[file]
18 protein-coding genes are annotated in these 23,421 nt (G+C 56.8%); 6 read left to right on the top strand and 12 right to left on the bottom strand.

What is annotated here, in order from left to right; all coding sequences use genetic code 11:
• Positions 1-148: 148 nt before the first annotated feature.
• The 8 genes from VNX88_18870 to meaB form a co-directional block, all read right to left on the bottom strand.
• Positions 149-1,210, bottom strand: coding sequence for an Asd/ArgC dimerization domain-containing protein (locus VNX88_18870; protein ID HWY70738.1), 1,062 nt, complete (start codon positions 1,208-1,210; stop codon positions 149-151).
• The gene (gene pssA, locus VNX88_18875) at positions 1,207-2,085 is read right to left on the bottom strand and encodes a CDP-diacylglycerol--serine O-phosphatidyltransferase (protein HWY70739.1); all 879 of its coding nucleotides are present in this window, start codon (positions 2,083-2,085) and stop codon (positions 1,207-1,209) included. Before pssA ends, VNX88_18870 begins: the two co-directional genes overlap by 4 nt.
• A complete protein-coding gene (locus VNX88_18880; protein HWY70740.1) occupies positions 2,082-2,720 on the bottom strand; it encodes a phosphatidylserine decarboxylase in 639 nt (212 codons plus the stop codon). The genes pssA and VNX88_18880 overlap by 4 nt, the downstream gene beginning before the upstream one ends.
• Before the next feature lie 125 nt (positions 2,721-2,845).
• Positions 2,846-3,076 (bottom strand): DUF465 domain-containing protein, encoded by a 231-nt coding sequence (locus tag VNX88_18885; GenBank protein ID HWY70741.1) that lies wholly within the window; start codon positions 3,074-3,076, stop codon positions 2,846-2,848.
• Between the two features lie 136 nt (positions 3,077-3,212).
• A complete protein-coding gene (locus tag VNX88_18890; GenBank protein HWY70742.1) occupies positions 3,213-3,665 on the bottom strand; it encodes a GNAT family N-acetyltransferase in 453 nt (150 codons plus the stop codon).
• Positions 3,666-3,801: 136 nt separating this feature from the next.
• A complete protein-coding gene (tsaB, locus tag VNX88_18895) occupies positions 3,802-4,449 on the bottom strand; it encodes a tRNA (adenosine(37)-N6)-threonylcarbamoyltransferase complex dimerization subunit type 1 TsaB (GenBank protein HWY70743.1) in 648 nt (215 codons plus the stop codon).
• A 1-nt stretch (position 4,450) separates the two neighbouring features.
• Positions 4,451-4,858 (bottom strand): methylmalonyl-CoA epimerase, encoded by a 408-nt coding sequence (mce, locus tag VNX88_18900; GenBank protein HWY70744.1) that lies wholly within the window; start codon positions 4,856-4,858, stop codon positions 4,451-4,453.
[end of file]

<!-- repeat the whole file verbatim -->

18 protein-coding genes are annotated in these 23,421 nt (G+C 56.8%); 6 read left to right on the top strand and 12 right to left on the bottom strand.

What is annotated here, in order from left to right; all coding sequences use genetic code 11:
• Positions 1-148: 148 nt before the first annotated feature.
• The 8 genes from VNX88_18870 to meaB form a co-directional block, all read right to left on the bottom strand.
• Positions 149-1,210, bottom strand: coding sequence for an Asd/ArgC dimerization domain-containing protein (locus VNX88_18870; protein ID HWY70738.1), 1,062 nt, complete (start codon positions 1,208-1,210; stop codon positions 149-151).
• The gene (gene pssA, locus VNX88_18875) at positions 1,207-2,085 is read right to left on the bottom strand and encodes a CDP-diacylglycerol--serine O-phosphatidyltransferase (protein HWY70739.1); all 879 of its coding nucleotides are present in this window, start codon (positions 2,083-2,085) and stop codon (positions 1,207-1,209) included. Before pssA ends, VNX88_18870 begins: the two co-directional genes overlap by 4 nt.
• A complete protein-coding gene (locus VNX88_18880; protein HWY70740.1) occupies positions 2,082-2,720 on the bottom strand; it encodes a phosphatidylserine decarboxylase in 639 nt (212 codons plus the stop codon). The genes pssA and VNX88_18880 overlap by 4 nt, the downstream gene beginning before the upstream one ends.
• Before the next feature lie 125 nt (positions 2,721-2,845).
• Positions 2,846-3,076 (bottom strand): DUF465 domain-containing protein, encoded by a 231-nt coding sequence (locus tag VNX88_18885; GenBank protein ID HWY70741.1) that lies wholly within the window; start codon positions 3,074-3,076, stop codon positions 2,846-2,848.
• Between the two features lie 136 nt (positions 3,077-3,212).
• A complete protein-coding gene (locus tag VNX88_18890; GenBank protein HWY70742.1) occupies positions 3,213-3,665 on the bottom strand; it encodes a GNAT family N-acetyltransferase in 453 nt (150 codons plus the stop codon).
• Positions 3,666-3,801: 136 nt separating this feature from the next.
• A complete protein-coding gene (tsaB, locus tag VNX88_18895) occupies positions 3,802-4,449 on the bottom strand; it encodes a tRNA (adenosine(37)-N6)-threonylcarbamoyltransferase complex dimerization subunit type 1 TsaB (GenBank protein HWY70743.1) in 648 nt (215 codons plus the stop codon).
• A 1-nt stretch (position 4,450) separates the two neighbouring features.
• Positions 4,451-4,858 (bottom strand): methylmalonyl-CoA epimerase, encoded by a 408-nt coding sequence (mce, locus tag VNX88_18900; GenBank protein HWY70744.1) that lies wholly within the window; start codon positions 4,856-4,858, stop codon positions 4,451-4,453.